PV investors in Greece are drawing up the legal battle lines again after the austerity-hit nation’s politicians held a short-lived public consultation over a draft law proposing further retroactive cuts to the country’s FIT payment regime.
The draft of the long-awaited, so-called ‘New Deal’ for renewable energy producers went out for consultation for just seven days from March 8 until last Friday and proposed two measures investors claim will cripple the country’s renewable energy sector further and flout the Greek constitution and EU law.
According to a press release issued by the Athens-based Metaxas & Associates law firm which has successfully represented renewables investors against the Greek government in the past the draft law proposes two retroactive measures.
The first proposal is for a retroactive discount on the amount the government’s Market Operator has to pay in FITs for renewable energy that has already been generated.
The second measure would retroactively alter renewables generation contract terms to reduce payments for future generation.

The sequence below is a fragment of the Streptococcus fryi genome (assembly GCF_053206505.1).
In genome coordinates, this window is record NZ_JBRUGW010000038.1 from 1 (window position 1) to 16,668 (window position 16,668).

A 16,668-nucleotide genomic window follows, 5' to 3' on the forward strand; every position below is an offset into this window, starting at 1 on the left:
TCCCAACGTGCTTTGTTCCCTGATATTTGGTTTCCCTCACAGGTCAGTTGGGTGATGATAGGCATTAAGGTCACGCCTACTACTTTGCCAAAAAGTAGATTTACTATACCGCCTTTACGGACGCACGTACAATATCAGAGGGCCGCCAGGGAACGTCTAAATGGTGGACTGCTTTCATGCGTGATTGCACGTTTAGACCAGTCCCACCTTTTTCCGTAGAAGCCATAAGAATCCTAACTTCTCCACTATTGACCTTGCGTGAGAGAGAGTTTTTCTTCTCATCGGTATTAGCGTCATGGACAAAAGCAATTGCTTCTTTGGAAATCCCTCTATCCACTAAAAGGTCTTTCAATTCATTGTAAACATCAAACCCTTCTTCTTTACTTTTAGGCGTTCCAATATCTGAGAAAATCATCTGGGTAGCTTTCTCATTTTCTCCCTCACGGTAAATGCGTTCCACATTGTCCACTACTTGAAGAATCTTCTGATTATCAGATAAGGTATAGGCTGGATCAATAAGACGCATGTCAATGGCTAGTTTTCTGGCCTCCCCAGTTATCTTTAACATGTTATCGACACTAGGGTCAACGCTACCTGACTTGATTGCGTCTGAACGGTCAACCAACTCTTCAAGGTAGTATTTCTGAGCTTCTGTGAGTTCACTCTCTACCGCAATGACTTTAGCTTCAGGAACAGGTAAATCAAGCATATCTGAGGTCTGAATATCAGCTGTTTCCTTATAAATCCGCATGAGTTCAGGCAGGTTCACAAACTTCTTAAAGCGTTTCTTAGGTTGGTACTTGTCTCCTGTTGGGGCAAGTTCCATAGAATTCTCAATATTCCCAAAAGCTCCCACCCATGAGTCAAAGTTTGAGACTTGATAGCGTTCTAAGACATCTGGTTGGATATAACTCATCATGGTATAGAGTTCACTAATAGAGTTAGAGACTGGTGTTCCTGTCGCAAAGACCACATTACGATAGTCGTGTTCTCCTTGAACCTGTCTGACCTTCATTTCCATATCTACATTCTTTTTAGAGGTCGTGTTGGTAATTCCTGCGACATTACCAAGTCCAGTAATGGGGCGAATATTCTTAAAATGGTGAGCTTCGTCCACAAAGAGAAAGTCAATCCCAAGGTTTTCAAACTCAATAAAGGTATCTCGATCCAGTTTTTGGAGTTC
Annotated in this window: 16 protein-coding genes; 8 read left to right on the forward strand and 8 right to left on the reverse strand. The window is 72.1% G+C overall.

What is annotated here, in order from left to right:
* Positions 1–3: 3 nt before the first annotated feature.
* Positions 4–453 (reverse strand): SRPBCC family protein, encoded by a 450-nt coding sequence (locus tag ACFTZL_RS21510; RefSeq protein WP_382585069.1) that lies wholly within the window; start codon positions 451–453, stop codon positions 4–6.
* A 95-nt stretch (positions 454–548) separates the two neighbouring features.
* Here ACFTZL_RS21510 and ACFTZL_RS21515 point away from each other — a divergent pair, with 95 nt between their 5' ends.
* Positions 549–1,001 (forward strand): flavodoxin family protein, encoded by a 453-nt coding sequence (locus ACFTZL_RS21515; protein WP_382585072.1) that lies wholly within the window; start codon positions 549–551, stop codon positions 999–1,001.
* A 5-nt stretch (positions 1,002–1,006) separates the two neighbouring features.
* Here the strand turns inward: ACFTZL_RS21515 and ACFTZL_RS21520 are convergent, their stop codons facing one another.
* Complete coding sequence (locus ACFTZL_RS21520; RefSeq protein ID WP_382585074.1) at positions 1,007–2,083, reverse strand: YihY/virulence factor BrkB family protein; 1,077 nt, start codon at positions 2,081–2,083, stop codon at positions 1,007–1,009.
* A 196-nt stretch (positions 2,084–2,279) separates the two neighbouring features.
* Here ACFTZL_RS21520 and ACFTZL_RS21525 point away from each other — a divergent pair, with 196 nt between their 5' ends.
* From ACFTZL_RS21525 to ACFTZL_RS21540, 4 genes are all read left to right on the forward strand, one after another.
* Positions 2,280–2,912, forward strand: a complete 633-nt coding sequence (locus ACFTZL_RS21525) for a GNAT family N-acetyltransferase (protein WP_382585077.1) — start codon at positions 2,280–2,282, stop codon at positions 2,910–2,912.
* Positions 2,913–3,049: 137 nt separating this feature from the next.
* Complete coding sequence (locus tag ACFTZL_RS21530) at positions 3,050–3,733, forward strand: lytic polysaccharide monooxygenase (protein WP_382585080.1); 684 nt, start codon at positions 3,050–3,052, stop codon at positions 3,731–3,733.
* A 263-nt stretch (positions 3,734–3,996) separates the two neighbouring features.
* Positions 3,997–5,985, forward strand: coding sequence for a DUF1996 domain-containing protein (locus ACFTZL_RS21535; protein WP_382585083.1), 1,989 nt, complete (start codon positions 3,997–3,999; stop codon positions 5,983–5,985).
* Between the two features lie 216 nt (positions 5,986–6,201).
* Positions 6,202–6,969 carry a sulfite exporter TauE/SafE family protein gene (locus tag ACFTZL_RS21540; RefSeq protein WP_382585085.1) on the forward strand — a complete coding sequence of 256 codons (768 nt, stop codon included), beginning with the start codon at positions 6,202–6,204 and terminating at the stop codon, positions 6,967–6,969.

Proposals would breach Greek constitution
Renewables companies and investors, and their advocates, are questioning how such retroactive measures can be squared with the country’s constitution.
Metaxas & Associates, in the release issued to pv magazine, also referred to European Commission communication COM (2013) 7243 ‘delivering the internal electricity market and making the most of public intervention’ which, the firm says, stated: "To achieve their objectives, public interventions need to represent stable, long-term, transparent, predictable, and credible commitments to investors and consumers."
The law firm goes on to add the EC communication continued: "A need to make changes in regulatory conditions in response to developments in the market does not justify applying such changes retroactively to investments already made in situations where the need arises because of failures on the part of the public authorities to correctly predict or adapt to such developments in a timely manner.
"Applying retroactive changes in such situations will seriously undermine investor confidence and should, to the extent possible, be avoided."